Security researchers have been raising alarms about medical device security for several years. In 2012, security researcher Jay Radcliffe made news when he demonstrated the ability to hack an insulin pump using a standard $20 radio transmitter bought from a consumer electronics store. At this point, the FDA has released security recommendations to manufacturers, and, according to Computerworld, even the Department of Homeland security is investigating cyber-security flaws in medical devices.

[See also: Safety demands better device integration]

There are multiple challenges in maintaining medical device security. Many medical devices are built with the VxWorks real-time operating system, the most widely used OS in the "Internet of Things," and, as with any operating system, new security flaws in VxWorks are being discovered and exploited faster than they can be patched. Another challenge, according to TrapX, is that while healthcare IT staff will manage security for hospital information systems, "they can't access the internal software in medical devices, so they have to rely on device manufacturers to build and maintain security on those devices." And manufacturers have not proved quick to address security issues. Rios, the researcher who hacked drug pumps, said in a blog post that, "Over 400 days later, we have yet to see a single fix for the issues affecting the PCA 3 [drug pump], though the FDA published an advisory."

Guarding the back doors
The risks with medical devices are likely to get worse before they get better. A hard-pressed healthcare industry is quick to adopt innovative new devices and mobile applications that can lower healthcare costs and improve patients' quality of life, and initiatives like the FDA's Medical Device Home Use Initiative will drive up device use outside the firewalls of hospital and clinic networks. To stay ahead of device risks, healthcare providers need to expand their thinking about PHI protection, to look not just at protecting the data where it lives, but about guarding the doors to the data, including the potentially billions of back doors created by medical devices.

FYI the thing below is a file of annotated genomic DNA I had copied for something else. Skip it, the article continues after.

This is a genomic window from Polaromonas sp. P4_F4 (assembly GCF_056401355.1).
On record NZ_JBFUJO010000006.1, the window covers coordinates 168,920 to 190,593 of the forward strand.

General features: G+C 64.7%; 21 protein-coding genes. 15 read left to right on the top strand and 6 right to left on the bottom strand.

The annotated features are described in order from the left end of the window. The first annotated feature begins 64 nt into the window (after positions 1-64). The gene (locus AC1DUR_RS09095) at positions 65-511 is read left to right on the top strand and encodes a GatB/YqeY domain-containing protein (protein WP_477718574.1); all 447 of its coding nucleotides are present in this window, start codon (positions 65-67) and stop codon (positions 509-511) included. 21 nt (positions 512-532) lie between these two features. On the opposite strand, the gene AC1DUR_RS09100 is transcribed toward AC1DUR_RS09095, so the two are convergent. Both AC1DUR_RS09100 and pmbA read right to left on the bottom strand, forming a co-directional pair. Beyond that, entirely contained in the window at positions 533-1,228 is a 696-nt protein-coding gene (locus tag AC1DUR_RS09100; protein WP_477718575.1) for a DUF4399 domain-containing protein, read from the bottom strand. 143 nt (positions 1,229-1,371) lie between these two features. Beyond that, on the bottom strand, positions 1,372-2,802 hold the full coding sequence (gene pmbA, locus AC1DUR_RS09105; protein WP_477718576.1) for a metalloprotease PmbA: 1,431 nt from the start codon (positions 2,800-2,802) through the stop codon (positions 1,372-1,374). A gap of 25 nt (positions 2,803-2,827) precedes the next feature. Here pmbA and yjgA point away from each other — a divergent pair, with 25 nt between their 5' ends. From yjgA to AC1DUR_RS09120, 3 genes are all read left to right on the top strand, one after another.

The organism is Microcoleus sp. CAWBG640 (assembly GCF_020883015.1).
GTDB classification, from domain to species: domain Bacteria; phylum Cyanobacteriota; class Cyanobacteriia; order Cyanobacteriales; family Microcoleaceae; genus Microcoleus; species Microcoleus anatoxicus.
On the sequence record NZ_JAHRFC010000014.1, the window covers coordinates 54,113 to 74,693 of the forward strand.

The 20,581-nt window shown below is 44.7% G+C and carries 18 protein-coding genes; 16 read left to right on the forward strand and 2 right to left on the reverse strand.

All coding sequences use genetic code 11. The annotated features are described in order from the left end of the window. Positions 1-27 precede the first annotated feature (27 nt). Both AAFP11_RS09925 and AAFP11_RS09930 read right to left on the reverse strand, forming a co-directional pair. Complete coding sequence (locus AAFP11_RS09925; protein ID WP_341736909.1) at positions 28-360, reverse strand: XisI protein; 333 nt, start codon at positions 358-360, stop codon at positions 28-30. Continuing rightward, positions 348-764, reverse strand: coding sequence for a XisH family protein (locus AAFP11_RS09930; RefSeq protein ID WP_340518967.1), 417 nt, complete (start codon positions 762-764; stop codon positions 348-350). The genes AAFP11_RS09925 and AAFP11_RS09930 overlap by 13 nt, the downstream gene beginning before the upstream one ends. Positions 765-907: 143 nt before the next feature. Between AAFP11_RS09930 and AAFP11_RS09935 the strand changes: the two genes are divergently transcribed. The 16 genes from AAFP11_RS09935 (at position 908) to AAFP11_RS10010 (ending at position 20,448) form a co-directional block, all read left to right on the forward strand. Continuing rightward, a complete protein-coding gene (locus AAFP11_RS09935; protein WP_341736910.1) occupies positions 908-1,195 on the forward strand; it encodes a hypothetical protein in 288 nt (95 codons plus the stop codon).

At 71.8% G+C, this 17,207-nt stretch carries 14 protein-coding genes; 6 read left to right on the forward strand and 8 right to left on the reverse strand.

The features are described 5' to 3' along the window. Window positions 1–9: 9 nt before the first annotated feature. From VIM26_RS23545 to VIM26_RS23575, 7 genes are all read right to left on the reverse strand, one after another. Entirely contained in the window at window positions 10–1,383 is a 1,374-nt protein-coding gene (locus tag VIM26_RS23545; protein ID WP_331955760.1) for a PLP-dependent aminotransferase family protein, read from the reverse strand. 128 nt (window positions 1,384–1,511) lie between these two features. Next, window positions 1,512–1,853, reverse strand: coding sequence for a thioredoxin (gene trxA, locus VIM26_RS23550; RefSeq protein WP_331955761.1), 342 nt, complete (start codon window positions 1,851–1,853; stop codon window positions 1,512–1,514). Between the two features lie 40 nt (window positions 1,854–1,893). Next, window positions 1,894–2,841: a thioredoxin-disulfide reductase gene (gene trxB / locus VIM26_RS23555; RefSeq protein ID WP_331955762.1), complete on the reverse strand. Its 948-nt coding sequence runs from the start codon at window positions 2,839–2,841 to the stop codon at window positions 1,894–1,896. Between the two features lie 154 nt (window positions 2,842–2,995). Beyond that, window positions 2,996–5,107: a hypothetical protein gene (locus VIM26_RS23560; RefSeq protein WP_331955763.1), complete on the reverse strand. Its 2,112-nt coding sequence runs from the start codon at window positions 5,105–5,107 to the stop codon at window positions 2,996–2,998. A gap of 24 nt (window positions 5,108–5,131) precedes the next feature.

As more instances of medjacking make the news, the medical device industry and regulatory agencies will have to come up with security standards and practices for the devices. At this point, the FDA has only issued recommendations for device security, but regulation is likely coming. Computerworld reports that the DHS Industrial Control Systems Cyber Emergency Response Team  (ICS-CERT) is already "working with manufacturers to identify and repair software coding bugs and other vulnerabilities that hackers can potentially use to expose confidential data or attack hospital equipment."

With the new attention on medjacking, device security is likely to improve greatly from where it is today. In the meantime, healthcare providers can help improve their own risk profiles by choosing devices with the best security features available (many today don't even encrypt data before transmitting); by pressing manufacturers to adopt security standards and come up with solutions for prompt security fixes and software patches; by segmenting networks to isolate devices from sensitive data sets; and by training patients and staff to use devices in the most secure way possible.

All these measures are vital, but the increase in cyber-attacks over the last few years has shown us that data breaches are inevitable. It's also critical that healthcare providers track new threats as they happen, so that attacks can be identified and isolated quickly. Device attack scenarios also need to be figured into risk management plans. (What if a threat actor did attack individuals through devices? How quickly could such an attack be stopped without further endangering the people dependent on those devices? How quickly can they be notified and told how to protect themselves?) In a recent HIMSS Cybersecurity Survey, 32 percent of respondents listed endpoint security as one of their biggest security barriers, so device security should be included among those endpoints and placed on the radar of a significant percentage of healthcare IT managers.

Medical device security is just one of the new security challenges the healthcare industry faces as information flows from the micro to the macro, from tiny patient implants through medical diagnostic equipment and workstations, provider information systems, and out to massive data centers in the cloud. 

Mahmood Sher-Jan is executive vice president and general manager, RADAR business unit of ID Experts.